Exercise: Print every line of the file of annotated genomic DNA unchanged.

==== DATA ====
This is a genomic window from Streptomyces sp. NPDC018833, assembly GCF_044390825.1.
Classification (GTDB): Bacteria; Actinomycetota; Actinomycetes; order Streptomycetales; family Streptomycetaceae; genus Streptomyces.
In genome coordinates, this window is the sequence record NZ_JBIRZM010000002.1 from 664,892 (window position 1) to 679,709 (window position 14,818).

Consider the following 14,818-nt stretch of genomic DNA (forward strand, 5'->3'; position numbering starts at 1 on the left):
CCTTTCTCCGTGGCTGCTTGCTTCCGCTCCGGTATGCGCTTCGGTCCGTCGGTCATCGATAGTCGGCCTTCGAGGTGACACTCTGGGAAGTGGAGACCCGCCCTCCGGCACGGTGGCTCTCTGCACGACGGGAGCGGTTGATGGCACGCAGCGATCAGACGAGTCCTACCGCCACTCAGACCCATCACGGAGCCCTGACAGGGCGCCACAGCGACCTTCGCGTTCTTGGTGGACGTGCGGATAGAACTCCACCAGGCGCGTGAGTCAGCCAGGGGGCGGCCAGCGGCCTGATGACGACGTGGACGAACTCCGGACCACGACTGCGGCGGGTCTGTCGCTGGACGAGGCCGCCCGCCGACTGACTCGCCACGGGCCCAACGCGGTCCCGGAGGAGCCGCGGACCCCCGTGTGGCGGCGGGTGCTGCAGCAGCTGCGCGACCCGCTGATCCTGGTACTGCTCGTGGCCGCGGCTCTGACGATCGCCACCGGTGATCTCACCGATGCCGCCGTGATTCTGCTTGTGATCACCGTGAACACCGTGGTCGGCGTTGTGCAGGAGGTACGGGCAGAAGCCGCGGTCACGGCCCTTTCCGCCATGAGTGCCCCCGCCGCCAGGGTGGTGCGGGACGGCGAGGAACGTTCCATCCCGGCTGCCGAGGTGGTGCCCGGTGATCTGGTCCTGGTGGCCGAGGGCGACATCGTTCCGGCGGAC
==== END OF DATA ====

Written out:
This is a genomic window from Streptomyces sp. NPDC018833, assembly GCF_044390825.1.
Classification (GTDB): Bacteria; Actinomycetota; Actinomycetes; order Streptomycetales; family Streptomycetaceae; genus Streptomyces.
In genome coordinates, this window is the sequence record NZ_JBIRZM010000002.1 from 664,892 (window position 1) to 679,709 (window position 14,818).

Consider the following 14,818-nt stretch of genomic DNA (forward strand, 5'->3'; position numbering starts at 1 on the left):
CCTTTCTCCGTGGCTGCTTGCTTCCGCTCCGGTATGCGCTTCGGTCCGTCGGTCATCGATAGTCGGCCTTCGAGGTGACACTCTGGGAAGTGGAGACCCGCCCTCCGGCACGGTGGCTCTCTGCACGACGGGAGCGGTTGATGGCACGCAGCGATCAGACGAGTCCTACCGCCACTCAGACCCATCACGGAGCCCTGACAGGGCGCCACAGCGACCTTCGCGTTCTTGGTGGACGTGCGGATAGAACTCCACCAGGCGCGTGAGTCAGCCAGGGGGCGGCCAGCGGCCTGATGACGACGTGGACGAACTCCGGACCACGACTGCGGCGGGTCTGTCGCTGGACGAGGCCGCCCGCCGACTGACTCGCCACGGGCCCAACGCGGTCCCGGAGGAGCCGCGGACCCCCGTGTGGCGGCGGGTGCTGCAGCAGCTGCGCGACCCGCTGATCCTGGTACTGCTCGTGGCCGCGGCTCTGACGATCGCCACCGGTGATCTCACCGATGCCGCCGTGATTCTGCTTGTGATCACCGTGAACACCGTGGTCGGCGTTGTGCAGGAGGTACGGGCAGAAGCCGCGGTCACGGCCCTTTCCGCCATGAGTGCCCCCGCCGCCAGGGTGGTGCGGGACGGCGAGGAACGTTCCATCCCGGCTGCCGAGGTGGTGCCCGGTGATCTGGTCCTGGTGGCCGAGGGCGACATCGTTCCGGCGGAC